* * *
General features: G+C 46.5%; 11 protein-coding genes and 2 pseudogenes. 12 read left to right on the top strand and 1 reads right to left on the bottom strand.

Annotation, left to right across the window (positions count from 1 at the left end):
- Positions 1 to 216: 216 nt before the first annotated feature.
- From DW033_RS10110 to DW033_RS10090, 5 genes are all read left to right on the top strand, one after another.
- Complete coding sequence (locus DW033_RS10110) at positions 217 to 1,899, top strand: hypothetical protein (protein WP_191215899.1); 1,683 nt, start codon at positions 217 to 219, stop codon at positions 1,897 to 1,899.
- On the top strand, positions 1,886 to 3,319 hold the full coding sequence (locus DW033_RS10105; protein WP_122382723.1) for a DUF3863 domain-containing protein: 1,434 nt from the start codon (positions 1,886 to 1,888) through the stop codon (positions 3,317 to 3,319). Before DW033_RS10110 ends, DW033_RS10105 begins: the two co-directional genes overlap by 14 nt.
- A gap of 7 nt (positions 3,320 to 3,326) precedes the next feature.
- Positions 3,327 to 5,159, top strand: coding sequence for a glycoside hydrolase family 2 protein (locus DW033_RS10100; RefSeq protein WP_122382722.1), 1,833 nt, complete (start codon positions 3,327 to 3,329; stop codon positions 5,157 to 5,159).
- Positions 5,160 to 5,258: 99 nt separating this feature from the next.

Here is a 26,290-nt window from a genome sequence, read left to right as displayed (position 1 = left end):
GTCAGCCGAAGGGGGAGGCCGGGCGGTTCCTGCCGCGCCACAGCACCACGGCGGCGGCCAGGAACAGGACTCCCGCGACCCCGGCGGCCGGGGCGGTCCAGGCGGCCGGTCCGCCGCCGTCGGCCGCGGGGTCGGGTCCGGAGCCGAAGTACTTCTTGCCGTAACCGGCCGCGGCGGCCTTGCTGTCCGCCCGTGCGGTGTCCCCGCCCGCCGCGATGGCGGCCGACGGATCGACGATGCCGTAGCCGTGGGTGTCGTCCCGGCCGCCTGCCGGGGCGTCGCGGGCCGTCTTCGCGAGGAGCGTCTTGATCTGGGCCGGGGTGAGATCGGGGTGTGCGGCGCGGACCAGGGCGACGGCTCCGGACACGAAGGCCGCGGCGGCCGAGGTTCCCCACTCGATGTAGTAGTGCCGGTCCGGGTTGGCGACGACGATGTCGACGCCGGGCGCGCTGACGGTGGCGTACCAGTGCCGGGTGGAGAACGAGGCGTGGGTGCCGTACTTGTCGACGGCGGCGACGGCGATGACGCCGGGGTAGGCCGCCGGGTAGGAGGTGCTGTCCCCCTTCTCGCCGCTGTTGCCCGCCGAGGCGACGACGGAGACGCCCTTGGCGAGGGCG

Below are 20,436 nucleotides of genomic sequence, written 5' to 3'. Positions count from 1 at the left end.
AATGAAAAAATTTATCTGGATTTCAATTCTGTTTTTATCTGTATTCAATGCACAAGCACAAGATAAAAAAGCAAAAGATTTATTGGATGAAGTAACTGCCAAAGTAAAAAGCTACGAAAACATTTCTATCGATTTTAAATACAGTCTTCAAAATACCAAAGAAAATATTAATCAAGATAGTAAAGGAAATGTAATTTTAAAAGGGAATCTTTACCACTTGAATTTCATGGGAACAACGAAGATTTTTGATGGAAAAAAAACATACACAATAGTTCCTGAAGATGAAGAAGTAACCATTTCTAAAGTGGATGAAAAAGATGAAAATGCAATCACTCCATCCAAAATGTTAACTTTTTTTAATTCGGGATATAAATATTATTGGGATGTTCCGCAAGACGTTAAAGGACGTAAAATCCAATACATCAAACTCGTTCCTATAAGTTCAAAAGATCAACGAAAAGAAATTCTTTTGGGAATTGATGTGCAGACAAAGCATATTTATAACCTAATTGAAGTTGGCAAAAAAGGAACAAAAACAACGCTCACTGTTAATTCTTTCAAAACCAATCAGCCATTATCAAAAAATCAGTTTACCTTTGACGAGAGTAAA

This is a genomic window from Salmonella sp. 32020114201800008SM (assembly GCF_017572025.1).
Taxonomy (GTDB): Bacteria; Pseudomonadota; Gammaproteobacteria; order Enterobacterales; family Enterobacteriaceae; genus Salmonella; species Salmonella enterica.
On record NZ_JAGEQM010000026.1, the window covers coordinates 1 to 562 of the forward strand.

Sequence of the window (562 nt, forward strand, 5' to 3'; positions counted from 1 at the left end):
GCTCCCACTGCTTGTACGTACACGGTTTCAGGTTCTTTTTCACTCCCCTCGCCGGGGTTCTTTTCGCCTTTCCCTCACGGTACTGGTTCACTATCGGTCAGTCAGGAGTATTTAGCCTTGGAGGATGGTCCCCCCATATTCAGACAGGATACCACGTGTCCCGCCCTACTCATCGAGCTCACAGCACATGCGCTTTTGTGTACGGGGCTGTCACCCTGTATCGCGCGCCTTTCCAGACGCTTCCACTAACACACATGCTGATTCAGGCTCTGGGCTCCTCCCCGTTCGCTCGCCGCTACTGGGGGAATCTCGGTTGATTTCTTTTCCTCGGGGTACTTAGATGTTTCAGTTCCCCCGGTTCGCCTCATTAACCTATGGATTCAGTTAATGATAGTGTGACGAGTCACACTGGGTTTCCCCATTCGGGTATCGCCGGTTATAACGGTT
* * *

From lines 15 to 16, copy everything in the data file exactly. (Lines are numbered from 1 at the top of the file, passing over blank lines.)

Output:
Taxonomy (GTDB): Bacteria; Pseudomonadota; Gammaproteobacteria; order Enterobacterales; family Enterobacteriaceae; genus Salmonella; species Salmonella enterica.
On record NZ_JAGEQM010000026.1, the window covers coordinates 1 to 562 of the forward strand.